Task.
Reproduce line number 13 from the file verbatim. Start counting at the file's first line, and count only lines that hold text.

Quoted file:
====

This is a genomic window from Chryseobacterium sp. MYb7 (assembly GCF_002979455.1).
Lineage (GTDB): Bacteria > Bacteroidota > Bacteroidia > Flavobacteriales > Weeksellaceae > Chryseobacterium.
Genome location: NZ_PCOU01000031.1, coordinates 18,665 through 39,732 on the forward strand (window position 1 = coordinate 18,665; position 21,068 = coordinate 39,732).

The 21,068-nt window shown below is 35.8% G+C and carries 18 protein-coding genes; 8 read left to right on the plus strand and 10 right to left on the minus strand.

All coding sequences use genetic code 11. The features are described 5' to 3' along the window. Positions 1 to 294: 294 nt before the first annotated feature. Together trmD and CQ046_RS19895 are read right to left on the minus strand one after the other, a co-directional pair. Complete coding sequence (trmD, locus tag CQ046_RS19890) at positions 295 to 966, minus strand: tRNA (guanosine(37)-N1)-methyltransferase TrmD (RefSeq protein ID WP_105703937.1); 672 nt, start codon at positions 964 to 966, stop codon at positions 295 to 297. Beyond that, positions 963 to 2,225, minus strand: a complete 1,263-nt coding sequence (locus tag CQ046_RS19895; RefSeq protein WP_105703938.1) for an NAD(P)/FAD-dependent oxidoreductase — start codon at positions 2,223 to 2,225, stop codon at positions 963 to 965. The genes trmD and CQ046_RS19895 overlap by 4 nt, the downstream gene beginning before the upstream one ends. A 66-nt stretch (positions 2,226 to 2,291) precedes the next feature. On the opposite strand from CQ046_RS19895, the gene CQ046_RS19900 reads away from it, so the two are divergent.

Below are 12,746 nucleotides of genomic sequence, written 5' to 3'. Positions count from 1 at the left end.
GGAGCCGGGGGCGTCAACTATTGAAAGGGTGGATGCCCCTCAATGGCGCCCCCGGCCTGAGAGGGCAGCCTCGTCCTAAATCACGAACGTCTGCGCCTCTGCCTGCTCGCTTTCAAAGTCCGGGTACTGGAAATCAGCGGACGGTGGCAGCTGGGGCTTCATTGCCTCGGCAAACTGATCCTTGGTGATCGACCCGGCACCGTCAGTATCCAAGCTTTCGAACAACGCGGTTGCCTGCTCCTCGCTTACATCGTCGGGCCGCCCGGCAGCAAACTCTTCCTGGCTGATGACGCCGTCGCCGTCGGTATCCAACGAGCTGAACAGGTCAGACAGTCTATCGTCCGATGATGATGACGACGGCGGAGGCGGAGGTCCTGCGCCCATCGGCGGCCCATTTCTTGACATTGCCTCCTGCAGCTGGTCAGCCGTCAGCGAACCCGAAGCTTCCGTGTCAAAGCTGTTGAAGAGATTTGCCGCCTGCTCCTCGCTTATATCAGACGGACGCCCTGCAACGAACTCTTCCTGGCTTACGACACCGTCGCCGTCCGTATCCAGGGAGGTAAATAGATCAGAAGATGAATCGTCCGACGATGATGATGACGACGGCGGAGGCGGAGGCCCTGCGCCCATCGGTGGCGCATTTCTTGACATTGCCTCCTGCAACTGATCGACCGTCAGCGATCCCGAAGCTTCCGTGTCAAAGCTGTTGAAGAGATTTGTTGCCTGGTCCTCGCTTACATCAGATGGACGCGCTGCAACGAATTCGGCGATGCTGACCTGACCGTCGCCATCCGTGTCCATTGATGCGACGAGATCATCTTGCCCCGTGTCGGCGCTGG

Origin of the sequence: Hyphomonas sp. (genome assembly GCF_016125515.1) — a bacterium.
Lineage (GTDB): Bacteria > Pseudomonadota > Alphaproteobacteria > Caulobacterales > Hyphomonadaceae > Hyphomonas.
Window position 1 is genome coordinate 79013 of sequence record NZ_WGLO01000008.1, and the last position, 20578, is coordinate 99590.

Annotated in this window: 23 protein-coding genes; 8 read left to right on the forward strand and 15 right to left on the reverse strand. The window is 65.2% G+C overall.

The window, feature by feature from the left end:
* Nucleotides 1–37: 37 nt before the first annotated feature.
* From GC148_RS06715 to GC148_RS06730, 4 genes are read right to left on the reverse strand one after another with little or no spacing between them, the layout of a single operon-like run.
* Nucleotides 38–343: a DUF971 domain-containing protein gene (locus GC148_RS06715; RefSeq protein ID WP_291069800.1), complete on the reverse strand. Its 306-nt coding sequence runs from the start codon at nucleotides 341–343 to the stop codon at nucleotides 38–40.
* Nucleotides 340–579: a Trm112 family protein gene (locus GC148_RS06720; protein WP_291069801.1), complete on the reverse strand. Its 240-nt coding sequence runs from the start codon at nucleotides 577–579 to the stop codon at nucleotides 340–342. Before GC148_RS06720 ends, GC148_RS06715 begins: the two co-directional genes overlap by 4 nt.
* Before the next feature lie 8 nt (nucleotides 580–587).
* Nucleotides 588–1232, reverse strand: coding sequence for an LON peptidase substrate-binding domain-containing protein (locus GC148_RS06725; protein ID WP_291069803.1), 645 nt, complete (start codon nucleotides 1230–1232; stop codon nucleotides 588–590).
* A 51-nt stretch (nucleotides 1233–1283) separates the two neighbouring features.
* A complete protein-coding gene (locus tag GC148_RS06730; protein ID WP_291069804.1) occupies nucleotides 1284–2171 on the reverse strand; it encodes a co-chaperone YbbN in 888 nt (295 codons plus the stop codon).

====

* Nucleotides 1–37: 37 nt before the first annotated feature.